New doctors aren't choosing to go into infectious disease
ARI SHAPIRO, HOST:
New doctors are not choosing to go into the specialty of infectious diseases. This year, programs saw an alarming decline in doctors entering the field across the U.S. NPR's Pien Huang looks into why.
PIEN HUANG, BYLINE: Infectious diseases like COVID have been front and center for the past few years. In 2020, as the pandemic flooded hospitals and shook society to its core, Dr. Boghuma Titanji at Emory University saw a spike of interest in the fields.
BOGHUMA TITANJI: We actually saw a little bit of what we called the Fauci effect. And a lot of us saw that as kind of a reinvigoration of interest.
HUANG: Now the Fauci bump looks like a blip. This year, 44% of infectious disease training programs went unfilled while most other specialties, like cardiology and critical care, were almost completely full. Dr. Carlos del Rio, head of the Infectious Diseases Society of America, says this is not what he wanted to see.
CARLOS DEL RIO: I'm bummed out, right? I mean, I love my field. I love what I do. And it's very concerning, I would say.
HUANG: Top programs were scrambling to fill open positions. At Boston Medical Center, Dr. Daniel Bourque said all their spots were empty after this year's match.
DANIEL BOURQUE: This is my first year as the program director, and I'm trying to tell myself it's not something that I've done. And I don't believe that's the case. I think it's obviously, like, goes beyond our programming. There's many other programs that also didn't fill at all.
HUANG: Infectious disease doctors say their work has been so public and so important through the COVID pandemic and flu and mpox. They stop outbreaks in hospitals and guard against the rise of drug-resistant bacteria. They have high job satisfaction, and their work is never boring. So why don't new doctors want to join their fields? The most obvious reason, says Dr. Titanji from Emory, is the pay. The average salary is $260,000 a year, which is more than most U.S. workers make but far less than doctors in other specialties.
TITANJI: Well, we're talking about a six-figure pay difference. And for some people coming out of medical training with a whole lot of debt, there are important economic considerations that folks have to make for themselves and their families.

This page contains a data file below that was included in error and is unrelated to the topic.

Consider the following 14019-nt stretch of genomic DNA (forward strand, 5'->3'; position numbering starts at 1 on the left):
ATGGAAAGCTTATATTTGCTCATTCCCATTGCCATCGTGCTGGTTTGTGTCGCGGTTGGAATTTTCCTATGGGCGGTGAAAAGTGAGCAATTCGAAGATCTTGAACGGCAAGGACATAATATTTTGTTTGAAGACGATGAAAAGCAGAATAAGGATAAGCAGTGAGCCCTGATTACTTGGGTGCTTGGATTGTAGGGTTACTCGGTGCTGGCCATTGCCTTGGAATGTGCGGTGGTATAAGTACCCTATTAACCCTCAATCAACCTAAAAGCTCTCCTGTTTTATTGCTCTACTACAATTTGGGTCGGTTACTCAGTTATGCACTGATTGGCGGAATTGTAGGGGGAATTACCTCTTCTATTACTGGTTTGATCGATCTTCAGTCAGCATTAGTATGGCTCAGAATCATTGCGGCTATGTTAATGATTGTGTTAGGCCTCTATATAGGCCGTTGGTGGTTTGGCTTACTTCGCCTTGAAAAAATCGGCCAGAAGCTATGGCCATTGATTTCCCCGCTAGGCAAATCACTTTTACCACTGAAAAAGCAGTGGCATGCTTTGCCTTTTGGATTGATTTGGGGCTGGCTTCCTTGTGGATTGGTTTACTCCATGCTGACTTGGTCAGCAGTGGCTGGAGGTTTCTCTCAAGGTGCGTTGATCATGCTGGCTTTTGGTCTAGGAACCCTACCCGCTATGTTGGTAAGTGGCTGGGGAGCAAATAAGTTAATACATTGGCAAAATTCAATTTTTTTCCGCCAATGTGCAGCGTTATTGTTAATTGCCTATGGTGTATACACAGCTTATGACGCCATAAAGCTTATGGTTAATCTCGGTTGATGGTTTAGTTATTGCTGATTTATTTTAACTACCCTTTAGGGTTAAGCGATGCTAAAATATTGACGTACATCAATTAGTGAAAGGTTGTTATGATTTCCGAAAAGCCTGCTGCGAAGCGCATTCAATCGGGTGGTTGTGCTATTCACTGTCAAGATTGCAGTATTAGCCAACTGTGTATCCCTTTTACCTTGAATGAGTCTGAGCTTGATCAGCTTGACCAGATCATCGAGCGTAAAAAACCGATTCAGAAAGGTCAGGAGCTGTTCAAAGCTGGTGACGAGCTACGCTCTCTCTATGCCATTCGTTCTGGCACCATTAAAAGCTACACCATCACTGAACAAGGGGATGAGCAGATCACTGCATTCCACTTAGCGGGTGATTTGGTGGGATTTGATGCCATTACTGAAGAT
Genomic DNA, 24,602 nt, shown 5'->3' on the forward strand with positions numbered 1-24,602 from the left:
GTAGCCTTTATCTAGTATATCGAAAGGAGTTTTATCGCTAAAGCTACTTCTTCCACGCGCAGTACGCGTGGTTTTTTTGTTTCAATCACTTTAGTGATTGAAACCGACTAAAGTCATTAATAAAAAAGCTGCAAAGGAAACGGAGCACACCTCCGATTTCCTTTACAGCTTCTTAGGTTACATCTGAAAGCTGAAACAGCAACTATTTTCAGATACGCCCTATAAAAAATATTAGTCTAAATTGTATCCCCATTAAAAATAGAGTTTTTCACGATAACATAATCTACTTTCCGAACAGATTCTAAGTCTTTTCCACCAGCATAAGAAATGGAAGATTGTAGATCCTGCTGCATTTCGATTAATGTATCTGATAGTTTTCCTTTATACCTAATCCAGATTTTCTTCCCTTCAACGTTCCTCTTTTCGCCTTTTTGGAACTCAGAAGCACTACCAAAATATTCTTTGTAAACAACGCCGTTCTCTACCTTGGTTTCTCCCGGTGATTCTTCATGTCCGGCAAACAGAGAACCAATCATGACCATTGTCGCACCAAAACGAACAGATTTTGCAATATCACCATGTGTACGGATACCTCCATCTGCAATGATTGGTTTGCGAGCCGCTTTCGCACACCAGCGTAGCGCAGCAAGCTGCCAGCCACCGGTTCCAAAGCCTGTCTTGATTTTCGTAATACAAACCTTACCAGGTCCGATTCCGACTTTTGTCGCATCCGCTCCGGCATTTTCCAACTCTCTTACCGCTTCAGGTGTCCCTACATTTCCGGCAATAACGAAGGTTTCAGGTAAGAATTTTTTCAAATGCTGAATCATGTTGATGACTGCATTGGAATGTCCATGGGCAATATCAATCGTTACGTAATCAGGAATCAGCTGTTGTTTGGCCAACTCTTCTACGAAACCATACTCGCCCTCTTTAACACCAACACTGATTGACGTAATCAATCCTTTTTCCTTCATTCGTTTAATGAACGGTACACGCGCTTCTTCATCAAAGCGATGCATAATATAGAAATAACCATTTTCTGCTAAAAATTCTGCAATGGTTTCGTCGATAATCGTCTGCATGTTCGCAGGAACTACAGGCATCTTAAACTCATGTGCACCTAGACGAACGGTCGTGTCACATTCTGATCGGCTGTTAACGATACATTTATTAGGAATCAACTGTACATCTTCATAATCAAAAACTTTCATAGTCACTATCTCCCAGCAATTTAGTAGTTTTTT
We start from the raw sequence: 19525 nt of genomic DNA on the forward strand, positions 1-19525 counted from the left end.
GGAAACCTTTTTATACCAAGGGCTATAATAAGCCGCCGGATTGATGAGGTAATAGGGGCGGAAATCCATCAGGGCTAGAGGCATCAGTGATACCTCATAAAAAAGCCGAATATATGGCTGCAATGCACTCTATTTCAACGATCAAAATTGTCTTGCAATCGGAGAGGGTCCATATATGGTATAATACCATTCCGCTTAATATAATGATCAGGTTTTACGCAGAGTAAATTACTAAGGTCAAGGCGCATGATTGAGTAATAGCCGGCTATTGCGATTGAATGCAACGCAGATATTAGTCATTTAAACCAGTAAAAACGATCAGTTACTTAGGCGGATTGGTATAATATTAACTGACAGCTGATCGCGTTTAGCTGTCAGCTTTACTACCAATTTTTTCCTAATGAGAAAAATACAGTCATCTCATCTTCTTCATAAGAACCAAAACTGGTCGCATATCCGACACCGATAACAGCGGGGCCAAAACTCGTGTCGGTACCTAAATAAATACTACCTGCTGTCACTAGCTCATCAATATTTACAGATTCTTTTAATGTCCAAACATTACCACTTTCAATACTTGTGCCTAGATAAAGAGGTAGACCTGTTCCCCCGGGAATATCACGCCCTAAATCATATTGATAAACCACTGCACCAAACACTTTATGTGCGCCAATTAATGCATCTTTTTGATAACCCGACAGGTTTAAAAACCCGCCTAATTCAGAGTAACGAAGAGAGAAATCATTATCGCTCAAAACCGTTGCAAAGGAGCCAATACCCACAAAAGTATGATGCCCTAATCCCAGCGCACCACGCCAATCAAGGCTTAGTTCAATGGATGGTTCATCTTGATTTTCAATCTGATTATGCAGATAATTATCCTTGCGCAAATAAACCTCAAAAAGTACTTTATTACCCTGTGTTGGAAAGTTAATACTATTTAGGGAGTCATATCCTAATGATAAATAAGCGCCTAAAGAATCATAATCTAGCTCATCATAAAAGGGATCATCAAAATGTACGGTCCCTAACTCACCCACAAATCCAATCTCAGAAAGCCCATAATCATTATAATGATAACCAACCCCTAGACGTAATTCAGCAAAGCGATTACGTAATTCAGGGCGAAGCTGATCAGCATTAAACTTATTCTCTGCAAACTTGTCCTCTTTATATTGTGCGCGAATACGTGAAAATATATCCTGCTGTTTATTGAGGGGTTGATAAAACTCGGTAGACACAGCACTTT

HUANG: It can even pay worse than some doctor jobs that require less training. Dr. Paul Pottinger at the University of Washington says that's because of how the medical payment system works.
PAUL POTTINGER: The way people get paid for their medical practice in the United States, it is a fee-for-service system that we have. It has really been about procedures.
HUANG: Pottinger says that's not what infectious disease doctors do.
POTTINGER: What we do is we examine patients, and we talk to them, and we talk to our colleagues. We think for a living. And because we don't have a surgery to do, I think that's where this legacy of reduced pay has come from.
HUANG: The other problem is that infectious disease doctors have worked very, very long hours during the pandemic. Dr. Jasmine Marcelin at the University of Nebraska says the current crop of doctors who trained during the pandemic might have gotten a skewed view.
JASMINE MARCELIN: You know, in non-pandemic times, we certainly work really hard, but we still get to go home. We still get to spend time with our families. You know, we still get to do things that we enjoy.
HUANG: Still, she says, the field has long been understaffed. Even before the pandemic, 80% of U.S. counties did not have a single infectious disease physician. It's a bad cycle, says del Rio from the Infectious Diseases Society. The field needs more people to share the burden of the work, but the heavy workload is turning people away.
DEL RIO: It's long hours and low pay. And long hours and low pay are a dreadful combination, if you ask me.
HUANG: He and others in the field are asking Congress for loan forgiveness and for infectious disease doctors to be paid more. He says more specialists are needed to help keep outbreaks and future pandemics at bay. Pien Huang, NPR News. Transcript provided by NPR, Copyright NPR.